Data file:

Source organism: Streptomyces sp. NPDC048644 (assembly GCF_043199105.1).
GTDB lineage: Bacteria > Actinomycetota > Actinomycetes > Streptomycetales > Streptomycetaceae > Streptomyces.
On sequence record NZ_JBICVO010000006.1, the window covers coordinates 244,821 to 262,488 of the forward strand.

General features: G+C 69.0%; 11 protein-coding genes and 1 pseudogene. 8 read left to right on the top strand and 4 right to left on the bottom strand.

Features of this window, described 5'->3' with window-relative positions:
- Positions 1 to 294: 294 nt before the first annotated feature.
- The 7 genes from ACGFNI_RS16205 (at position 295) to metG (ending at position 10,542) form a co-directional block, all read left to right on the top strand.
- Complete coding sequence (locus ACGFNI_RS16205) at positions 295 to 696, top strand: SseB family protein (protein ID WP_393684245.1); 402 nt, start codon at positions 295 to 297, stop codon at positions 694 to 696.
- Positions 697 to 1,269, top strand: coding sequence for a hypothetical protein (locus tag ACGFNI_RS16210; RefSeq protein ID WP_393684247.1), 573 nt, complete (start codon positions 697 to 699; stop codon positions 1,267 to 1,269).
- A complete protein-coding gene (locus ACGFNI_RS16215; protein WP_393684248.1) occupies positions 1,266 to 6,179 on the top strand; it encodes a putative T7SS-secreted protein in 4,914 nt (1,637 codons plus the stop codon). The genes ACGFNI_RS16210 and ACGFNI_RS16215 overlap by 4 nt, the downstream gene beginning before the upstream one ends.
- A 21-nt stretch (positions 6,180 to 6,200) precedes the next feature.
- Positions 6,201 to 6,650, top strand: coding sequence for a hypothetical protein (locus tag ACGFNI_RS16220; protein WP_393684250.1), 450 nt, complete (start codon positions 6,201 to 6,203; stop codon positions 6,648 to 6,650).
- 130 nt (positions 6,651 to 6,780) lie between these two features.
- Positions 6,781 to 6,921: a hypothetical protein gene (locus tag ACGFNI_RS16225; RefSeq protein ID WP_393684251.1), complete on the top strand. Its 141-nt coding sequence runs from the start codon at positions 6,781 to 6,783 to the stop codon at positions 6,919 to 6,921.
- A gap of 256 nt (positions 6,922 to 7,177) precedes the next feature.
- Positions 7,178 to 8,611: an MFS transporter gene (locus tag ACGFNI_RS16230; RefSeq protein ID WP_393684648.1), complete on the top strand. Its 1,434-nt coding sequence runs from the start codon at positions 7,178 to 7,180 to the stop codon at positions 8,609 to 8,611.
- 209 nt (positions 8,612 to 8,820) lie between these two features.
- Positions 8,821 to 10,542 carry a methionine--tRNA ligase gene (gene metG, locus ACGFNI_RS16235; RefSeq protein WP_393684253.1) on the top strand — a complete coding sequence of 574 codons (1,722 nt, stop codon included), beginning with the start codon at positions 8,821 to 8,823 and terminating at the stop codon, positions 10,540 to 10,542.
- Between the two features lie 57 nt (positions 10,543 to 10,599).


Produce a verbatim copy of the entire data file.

Source organism: Streptomyces sp. NPDC048644 (assembly GCF_043199105.1).
GTDB lineage: Bacteria > Actinomycetota > Actinomycetes > Streptomycetales > Streptomycetaceae > Streptomyces.
On sequence record NZ_JBICVO010000006.1, the window covers coordinates 244,821 to 262,488 of the forward strand.

General features: G+C 69.0%; 11 protein-coding genes and 1 pseudogene. 8 read left to right on the top strand and 4 right to left on the bottom strand.

Features of this window, described 5'->3' with window-relative positions:
- Positions 1 to 294: 294 nt before the first annotated feature.
- The 7 genes from ACGFNI_RS16205 (at position 295) to metG (ending at position 10,542) form a co-directional block, all read left to right on the top strand.
- Complete coding sequence (locus ACGFNI_RS16205) at positions 295 to 696, top strand: SseB family protein (protein ID WP_393684245.1); 402 nt, start codon at positions 295 to 297, stop codon at positions 694 to 696.
- Positions 697 to 1,269, top strand: coding sequence for a hypothetical protein (locus tag ACGFNI_RS16210; RefSeq protein ID WP_393684247.1), 573 nt, complete (start codon positions 697 to 699; stop codon positions 1,267 to 1,269).
- A complete protein-coding gene (locus ACGFNI_RS16215; protein WP_393684248.1) occupies positions 1,266 to 6,179 on the top strand; it encodes a putative T7SS-secreted protein in 4,914 nt (1,637 codons plus the stop codon). The genes ACGFNI_RS16210 and ACGFNI_RS16215 overlap by 4 nt, the downstream gene beginning before the upstream one ends.
- A 21-nt stretch (positions 6,180 to 6,200) precedes the next feature.
- Positions 6,201 to 6,650, top strand: coding sequence for a hypothetical protein (locus tag ACGFNI_RS16220; protein WP_393684250.1), 450 nt, complete (start codon positions 6,201 to 6,203; stop codon positions 6,648 to 6,650).
- 130 nt (positions 6,651 to 6,780) lie between these two features.
- Positions 6,781 to 6,921: a hypothetical protein gene (locus tag ACGFNI_RS16225; RefSeq protein ID WP_393684251.1), complete on the top strand. Its 141-nt coding sequence runs from the start codon at positions 6,781 to 6,783 to the stop codon at positions 6,919 to 6,921.
- A gap of 256 nt (positions 6,922 to 7,177) precedes the next feature.
- Positions 7,178 to 8,611: an MFS transporter gene (locus tag ACGFNI_RS16230; RefSeq protein ID WP_393684648.1), complete on the top strand. Its 1,434-nt coding sequence runs from the start codon at positions 7,178 to 7,180 to the stop codon at positions 8,609 to 8,611.
- 209 nt (positions 8,612 to 8,820) lie between these two features.
- Positions 8,821 to 10,542 carry a methionine--tRNA ligase gene (gene metG, locus ACGFNI_RS16235; RefSeq protein WP_393684253.1) on the top strand — a complete coding sequence of 574 codons (1,722 nt, stop codon included), beginning with the start codon at positions 8,821 to 8,823 and terminating at the stop codon, positions 10,540 to 10,542.
- Between the two features lie 57 nt (positions 10,543 to 10,599).